Ever feel like your internet is running slow? Web pages seem sluggish while uploads and downloads take forever! It’s very frustrating, especially when you pay for high-speed internet. Many things can cause websites and emails to load slowly. It could be your browser, your computer or a website problem.
It’s not always the same issue causing your system to run slowly, either. Internet slowdowns on home networks could mean a variety of things, not just throttling.
The first thing that you need to check is your internet connection speed, and check it with more than one service. With a wired connection, go to a reliable internet speed testing site, run their tools, then compare the results with your internet provider’s advertised speed for your plan. Below, we have three tools plus a ton of advice on how you can pinpoint speed issues.
Note: Before you start any speed test, make sure no one in your home network is doing bandwidth-hogging tasks like file downloads, file sharing, video streaming, and video chats. These activities could skew results.
What internet speed is right for your home or business?
Almost every provider offers tiers of internet speed rates based on the number of devices that are connected to your Wi-Fi plus what you are using the devices for. A small apartment with one TV and a laptop needs much less than a small business or family of five with multiple smart TVs, smartphones, security systems and streaming devices connected.
Here’s an outline of what speed you have to aim for based on your needs:
- 1 – 3 MBps – Good enough for web surfing, email, social, casual online gaming (if you don’t mind some latency) and email. However, this is not ideal for video streaming.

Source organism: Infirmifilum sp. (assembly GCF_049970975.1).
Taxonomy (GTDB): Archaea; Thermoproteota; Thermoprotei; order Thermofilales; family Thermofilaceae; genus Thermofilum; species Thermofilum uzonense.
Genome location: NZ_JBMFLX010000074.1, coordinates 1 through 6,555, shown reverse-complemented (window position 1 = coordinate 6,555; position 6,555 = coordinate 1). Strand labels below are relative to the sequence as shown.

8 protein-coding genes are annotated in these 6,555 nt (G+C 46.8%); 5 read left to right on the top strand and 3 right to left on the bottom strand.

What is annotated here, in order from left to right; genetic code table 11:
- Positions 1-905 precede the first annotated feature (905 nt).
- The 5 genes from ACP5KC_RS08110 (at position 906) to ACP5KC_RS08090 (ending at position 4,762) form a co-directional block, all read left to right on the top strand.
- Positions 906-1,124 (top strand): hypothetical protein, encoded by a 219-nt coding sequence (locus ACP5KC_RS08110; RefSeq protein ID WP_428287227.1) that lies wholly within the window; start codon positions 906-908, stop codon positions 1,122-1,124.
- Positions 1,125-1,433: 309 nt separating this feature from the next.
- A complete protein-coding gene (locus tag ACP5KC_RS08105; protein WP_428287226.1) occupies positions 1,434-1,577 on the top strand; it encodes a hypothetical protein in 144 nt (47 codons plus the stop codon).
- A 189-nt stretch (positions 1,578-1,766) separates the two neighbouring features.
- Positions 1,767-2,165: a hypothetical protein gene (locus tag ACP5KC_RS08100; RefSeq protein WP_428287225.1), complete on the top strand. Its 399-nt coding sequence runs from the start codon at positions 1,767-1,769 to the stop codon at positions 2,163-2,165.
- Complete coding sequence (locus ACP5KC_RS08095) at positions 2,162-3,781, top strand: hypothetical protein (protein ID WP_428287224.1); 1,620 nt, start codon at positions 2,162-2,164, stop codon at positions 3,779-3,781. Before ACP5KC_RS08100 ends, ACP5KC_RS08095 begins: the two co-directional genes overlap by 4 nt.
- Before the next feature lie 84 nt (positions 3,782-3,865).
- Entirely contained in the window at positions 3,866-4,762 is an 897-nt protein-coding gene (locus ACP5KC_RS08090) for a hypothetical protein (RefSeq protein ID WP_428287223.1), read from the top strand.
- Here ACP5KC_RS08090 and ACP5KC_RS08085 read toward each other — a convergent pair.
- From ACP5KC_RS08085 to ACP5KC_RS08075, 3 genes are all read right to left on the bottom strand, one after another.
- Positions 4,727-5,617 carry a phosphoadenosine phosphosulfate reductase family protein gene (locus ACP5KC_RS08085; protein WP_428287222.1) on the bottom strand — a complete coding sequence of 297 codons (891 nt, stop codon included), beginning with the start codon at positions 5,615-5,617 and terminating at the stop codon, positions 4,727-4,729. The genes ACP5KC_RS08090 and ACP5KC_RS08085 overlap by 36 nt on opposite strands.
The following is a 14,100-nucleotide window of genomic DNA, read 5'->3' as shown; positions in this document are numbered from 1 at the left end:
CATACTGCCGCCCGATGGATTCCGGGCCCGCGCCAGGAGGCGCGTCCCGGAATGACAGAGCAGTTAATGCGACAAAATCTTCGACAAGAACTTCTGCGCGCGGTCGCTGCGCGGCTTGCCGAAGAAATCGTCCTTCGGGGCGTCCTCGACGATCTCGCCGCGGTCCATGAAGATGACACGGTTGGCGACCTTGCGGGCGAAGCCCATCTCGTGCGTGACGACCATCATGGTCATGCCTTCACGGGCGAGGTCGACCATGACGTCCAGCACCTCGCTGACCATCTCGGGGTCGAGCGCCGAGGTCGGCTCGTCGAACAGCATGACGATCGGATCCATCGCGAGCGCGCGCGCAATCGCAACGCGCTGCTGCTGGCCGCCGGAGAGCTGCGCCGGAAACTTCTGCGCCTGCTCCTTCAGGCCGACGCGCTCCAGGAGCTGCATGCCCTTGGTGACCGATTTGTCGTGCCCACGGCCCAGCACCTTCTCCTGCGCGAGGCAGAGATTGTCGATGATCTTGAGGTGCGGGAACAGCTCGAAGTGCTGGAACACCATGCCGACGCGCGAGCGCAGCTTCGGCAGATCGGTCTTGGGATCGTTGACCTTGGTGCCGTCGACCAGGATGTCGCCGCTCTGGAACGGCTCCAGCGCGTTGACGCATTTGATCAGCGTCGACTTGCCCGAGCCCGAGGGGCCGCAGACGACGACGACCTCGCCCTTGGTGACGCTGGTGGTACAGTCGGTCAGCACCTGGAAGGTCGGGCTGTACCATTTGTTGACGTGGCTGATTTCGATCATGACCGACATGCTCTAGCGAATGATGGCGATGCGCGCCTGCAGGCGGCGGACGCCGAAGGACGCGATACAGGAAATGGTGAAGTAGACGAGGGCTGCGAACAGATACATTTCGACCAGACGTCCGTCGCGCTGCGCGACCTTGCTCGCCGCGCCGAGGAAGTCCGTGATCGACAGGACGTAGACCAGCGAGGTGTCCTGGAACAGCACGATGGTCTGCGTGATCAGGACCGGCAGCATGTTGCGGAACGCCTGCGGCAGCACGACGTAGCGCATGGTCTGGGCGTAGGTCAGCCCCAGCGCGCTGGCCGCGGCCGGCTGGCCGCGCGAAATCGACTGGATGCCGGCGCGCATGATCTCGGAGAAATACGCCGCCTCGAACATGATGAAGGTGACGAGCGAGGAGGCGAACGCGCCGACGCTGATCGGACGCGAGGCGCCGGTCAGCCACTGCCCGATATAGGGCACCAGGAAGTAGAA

- 3-4 MBps – The slowest possible speed you need for standard video streaming from services like Netflix. This may be enough for a one-computer household but with all the HD content that’s available on the web right now, this will lead to constant video buffering.
- 5-10 MBps – Netflix recommends at least 5 MBps for a single HD stream and you’ll double that for two simultaneous HD streams. Although this is the baseline speed that is required for HD content, it could still lead to buffering especially if you have multiple connected gadgets at home.
- 10 -20 MBps – This is the lowest speed you should aim for if you want a consistent and reliable internet experience. If you constantly download files from the web and cloud storage services, get a plan with this advertised speed at the very least.
- 20 MBps and beyond – Now we’re talking. Households and businesses with multiple computers and gadgets, video streaming services, smart appliances and simultaneous users should aim for at least a 20 MBps plan. Most providers can accommodate this speed with their mid-tier internet plans.
Next are three free tools that you can use to check your internet speed. Keep in mind that these aren’t diagnostic tools — they won’t tell you why a connection is slow (or fast), but they give you information that says no, you’re not crazy (or you are crazy), your internet speed is slow. Take that information to your internet provider so they can diagnose and recommend solutions.
1- Measure ping response, downloads, uploads from a remote server
One of the most well-known internet speed test services available is Ookla Speedtest. This service can measure your connection’s ping response, download and upload speeds from a remote server.
What is ping? This measures how fast you get a response back from the test server. A fast ping means a more responsive connection.
As for download and upload speeds, measurements are given in bits per second. Higher numbers are better. Download speeds will typically be much faster than upload speeds.
You can also compare these numbers against the speeds that your internet service provider promises you. Be sure to run multiple tests over several days at different times. This will give you an overall picture of your connection speed. You also might find specific periods when it’s slow, depending on your area’s network congestion.